Once the extensive market research is complete a clear pattern of the most effective tactics should emerge. These identifiable variables serve as the basis for maximizing the number of lead conversions. While the list of variables can be extensive, these top 5 tests are the most essential in improving a company’s product or service video. Initial Impressions Will Make a Difference There’s no question that first (and second) impressions can make a significant impact. Securing a customer from the initial moment is possible, it involves capturing viewers with awesome content. According to a recent study from the University of Glasgow’s Voice Neurocognition Lab, making a solid first impression can be made within half a second- just from the sound of our voice! Clearly, with video we need to gain a thorough understanding why viewers not only visited the site but what methods will cause them to return a second, and even a third time. What if a lead doesn’t convert on the initial visit, does that mean the entire video needs to be scrapped or redone? Could it be that the product video and the product itself requires more than one impression to convert? Maybe the video itself isn’t the problem, but the Call to Action needs to be clarified to account for the repeat visits necessary to convert a lead. All these factors should be taken into account when optimizing video content. A great example of making a first impression and how a small change can make a significant impact is NetQuote. Servicing over 25 million customers, to date, allows them to proudly reign as the most trusted lead generation company for online insurance. While their success is clear, the company was battling low conversion rates on the landing pages, their primary source of qualified leads. After trying various solutions to improve the calls-to action, NetQuote reinvisioned the initial relationship from the moment the user reaches the landing page. The company identified a core challenge of being unable to succinctly explain the value and differentiators of the company in comparison to their competitors. Embarkingon editing and recreating the entire landing page campaign would involve significant time, energy and resources. Instead, NetQuote changed the initial ‘meeting’ between the company and the user. By adding an animation that welcomed and guided the user from the outset, the company saw a 13% increase in conversions the very next day.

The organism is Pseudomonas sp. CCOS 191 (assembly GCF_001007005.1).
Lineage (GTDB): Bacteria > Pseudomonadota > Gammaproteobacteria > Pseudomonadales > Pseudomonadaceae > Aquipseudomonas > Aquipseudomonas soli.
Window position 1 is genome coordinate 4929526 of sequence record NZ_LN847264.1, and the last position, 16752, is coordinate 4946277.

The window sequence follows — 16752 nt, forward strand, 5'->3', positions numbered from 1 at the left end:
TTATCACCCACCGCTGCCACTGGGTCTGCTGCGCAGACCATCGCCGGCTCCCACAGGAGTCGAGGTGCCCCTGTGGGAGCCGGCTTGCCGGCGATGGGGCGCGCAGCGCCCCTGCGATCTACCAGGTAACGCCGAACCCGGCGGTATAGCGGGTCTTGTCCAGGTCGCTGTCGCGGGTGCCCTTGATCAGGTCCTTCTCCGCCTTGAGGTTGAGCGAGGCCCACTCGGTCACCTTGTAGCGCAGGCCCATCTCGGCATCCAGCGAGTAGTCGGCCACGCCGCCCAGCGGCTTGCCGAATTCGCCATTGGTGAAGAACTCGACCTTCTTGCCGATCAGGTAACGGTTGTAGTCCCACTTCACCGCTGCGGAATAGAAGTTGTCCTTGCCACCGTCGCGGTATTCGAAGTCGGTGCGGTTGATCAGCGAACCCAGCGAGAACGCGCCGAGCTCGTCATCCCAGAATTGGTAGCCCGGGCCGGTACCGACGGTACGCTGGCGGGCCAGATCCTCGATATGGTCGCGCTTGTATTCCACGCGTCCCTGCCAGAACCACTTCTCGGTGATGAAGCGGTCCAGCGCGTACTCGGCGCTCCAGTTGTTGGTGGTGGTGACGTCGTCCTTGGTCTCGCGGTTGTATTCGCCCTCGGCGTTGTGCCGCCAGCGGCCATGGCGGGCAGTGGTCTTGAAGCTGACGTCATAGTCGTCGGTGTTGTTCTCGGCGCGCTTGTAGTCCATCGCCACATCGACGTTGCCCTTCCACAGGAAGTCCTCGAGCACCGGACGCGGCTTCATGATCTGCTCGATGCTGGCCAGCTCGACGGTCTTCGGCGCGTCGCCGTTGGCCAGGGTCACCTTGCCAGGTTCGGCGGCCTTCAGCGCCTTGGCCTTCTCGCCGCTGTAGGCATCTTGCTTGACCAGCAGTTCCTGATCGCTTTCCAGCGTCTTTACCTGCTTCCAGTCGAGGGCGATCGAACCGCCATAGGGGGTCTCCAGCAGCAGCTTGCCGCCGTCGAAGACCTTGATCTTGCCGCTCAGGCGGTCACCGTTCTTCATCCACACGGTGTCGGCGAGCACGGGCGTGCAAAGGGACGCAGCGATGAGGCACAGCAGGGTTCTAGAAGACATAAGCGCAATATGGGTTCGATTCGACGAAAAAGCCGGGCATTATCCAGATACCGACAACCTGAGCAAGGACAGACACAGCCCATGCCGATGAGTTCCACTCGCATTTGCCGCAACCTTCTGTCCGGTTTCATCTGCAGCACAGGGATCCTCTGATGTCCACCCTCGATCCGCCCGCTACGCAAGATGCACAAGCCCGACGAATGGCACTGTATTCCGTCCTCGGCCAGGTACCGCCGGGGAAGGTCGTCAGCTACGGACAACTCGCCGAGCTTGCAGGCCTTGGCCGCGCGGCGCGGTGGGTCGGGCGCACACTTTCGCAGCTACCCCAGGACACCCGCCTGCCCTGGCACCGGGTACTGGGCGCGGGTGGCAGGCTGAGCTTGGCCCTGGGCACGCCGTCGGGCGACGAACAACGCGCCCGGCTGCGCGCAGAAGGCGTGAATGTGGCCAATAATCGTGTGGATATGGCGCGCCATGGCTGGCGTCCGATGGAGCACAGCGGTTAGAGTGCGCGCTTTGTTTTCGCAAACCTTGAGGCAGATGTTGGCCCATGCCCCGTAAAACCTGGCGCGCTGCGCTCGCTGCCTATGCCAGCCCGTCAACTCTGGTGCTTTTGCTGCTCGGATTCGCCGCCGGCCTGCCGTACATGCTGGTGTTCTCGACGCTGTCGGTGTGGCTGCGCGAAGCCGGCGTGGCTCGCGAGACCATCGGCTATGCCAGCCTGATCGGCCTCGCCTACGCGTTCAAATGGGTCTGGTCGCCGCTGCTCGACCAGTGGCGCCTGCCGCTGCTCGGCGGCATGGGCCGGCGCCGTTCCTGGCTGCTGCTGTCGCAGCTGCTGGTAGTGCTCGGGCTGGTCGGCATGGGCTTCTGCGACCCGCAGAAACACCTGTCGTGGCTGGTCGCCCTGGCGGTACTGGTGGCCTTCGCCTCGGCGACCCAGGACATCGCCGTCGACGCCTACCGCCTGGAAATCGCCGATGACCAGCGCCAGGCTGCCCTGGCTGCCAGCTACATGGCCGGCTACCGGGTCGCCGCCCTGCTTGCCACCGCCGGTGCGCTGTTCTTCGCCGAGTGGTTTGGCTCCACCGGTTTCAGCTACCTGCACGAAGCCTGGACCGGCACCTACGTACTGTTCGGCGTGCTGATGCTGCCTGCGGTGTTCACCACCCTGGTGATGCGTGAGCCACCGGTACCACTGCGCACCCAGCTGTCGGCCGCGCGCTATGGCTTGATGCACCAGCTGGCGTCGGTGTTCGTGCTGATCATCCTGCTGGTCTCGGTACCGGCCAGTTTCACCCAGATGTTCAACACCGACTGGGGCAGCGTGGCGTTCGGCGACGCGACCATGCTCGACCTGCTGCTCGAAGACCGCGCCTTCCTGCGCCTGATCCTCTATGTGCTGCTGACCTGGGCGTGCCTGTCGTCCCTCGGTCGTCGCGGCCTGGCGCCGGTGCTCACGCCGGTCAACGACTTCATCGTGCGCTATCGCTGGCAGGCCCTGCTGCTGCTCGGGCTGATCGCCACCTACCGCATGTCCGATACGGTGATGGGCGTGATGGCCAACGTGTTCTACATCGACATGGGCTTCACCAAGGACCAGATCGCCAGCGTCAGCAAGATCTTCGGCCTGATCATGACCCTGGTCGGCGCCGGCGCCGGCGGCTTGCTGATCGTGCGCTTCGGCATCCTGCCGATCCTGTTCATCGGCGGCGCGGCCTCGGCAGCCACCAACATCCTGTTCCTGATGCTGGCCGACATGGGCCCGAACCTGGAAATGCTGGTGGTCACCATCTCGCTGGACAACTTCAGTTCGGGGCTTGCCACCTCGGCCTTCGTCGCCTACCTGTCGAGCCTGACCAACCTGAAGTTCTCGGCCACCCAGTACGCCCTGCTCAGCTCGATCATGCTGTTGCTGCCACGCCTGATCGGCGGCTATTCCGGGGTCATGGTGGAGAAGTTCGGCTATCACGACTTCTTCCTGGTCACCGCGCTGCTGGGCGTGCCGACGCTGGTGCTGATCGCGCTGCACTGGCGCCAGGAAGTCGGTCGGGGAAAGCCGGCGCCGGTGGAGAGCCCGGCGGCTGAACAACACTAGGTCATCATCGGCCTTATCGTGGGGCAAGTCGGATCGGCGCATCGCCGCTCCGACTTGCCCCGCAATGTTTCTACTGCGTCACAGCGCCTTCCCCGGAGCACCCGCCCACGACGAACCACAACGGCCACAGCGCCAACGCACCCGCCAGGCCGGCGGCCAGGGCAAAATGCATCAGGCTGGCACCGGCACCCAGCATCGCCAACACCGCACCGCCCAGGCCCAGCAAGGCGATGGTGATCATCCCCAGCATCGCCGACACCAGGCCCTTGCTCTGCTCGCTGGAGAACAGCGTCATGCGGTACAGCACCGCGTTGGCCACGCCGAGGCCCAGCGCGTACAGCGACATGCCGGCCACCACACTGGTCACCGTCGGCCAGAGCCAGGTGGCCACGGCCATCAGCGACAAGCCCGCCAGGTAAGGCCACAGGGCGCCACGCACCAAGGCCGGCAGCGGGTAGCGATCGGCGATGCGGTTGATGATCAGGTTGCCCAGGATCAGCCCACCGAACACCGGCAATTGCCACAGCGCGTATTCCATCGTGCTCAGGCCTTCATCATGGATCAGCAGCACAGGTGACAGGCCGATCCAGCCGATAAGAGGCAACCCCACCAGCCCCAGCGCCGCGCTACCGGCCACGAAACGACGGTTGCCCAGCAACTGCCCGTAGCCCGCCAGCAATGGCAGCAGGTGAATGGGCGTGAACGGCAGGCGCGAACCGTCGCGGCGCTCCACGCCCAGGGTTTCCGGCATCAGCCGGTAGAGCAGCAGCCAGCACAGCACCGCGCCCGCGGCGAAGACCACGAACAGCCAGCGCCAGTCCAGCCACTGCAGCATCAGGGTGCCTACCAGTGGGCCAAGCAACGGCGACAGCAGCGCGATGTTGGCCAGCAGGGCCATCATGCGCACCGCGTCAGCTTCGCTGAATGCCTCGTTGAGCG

Triggers, CTA’s, Interest & Follow Through